Rembrandt Peale

A single painting tells a story about its subject while the body of work of a painter tells the story of that painter’s life: his moods, how he changes or develops or deteriorates over time, his persistent themes. The body of work is therefore more significant for looking into what a painter is than is any collection of biographical data compiled by some biographer about his love interests, his patrons, his friendships, or the ruminations of himself or the art critics of his time about what his paintings were really about. The same is true of literature. We know how different “Macbeth” is from “Hamlet”, each creating a different world, the first governed by fate and violent action, the second by a self uncertain how and when to take action. And yet the body of Shakespeare’s work tells us all that need be known about the consciousness of its author: how he moves from history to comedy to tragedy to romance, ever trying to contain his tendency to anger. The work is the essence of the author.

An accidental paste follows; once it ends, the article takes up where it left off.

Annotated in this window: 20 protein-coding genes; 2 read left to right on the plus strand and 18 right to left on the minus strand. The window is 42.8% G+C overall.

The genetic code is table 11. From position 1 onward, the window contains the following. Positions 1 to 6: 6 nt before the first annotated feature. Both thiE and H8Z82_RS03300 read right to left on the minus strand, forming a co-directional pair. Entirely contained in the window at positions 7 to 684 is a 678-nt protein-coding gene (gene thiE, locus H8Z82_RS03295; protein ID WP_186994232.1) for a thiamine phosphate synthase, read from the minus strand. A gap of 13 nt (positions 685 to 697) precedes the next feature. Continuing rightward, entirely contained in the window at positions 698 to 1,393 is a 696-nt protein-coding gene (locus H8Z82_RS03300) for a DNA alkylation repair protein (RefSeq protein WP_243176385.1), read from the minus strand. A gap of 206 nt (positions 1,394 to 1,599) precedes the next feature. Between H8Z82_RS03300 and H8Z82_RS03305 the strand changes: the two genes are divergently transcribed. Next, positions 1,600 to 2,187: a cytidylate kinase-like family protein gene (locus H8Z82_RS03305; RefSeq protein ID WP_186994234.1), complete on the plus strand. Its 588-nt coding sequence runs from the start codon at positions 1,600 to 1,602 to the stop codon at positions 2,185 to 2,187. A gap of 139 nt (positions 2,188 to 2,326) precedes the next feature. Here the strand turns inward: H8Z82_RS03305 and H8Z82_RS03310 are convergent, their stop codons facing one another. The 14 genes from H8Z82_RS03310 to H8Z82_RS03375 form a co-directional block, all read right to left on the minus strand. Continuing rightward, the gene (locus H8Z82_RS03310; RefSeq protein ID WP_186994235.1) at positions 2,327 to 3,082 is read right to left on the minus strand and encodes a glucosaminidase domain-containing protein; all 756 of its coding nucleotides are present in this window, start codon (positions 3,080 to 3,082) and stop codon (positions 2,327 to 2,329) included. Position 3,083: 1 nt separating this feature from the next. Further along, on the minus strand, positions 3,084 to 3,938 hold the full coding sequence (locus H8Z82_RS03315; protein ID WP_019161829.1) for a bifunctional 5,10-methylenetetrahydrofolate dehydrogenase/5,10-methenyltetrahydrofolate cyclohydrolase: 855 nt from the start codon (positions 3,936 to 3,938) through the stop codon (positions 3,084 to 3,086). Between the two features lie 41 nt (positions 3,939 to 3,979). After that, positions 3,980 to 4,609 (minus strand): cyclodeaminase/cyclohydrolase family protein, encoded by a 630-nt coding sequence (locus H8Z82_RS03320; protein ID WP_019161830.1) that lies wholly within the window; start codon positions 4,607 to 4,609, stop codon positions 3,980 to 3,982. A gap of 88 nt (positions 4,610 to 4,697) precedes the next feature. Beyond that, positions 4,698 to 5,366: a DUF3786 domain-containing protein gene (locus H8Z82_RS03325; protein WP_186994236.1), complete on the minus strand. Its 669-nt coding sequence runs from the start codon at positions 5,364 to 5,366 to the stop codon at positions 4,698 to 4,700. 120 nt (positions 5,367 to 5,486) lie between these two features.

A case in point is Rembrandt Peale, son of a well known artist of his time, and even better known in his own right, who was a prolific portrait painter in the early part of the Nineteenth Century. Looking at the body of his work provides a biography of the painter and also how a painter adjusts to changing circumstances that are, for the most part, neither political nor social structural, but cultural in that they have to do with the influences that past painting has on its present practitioner. So let us abandon the view that a painter reflects his time for the view that a painter makes a mark on the painting of his time.

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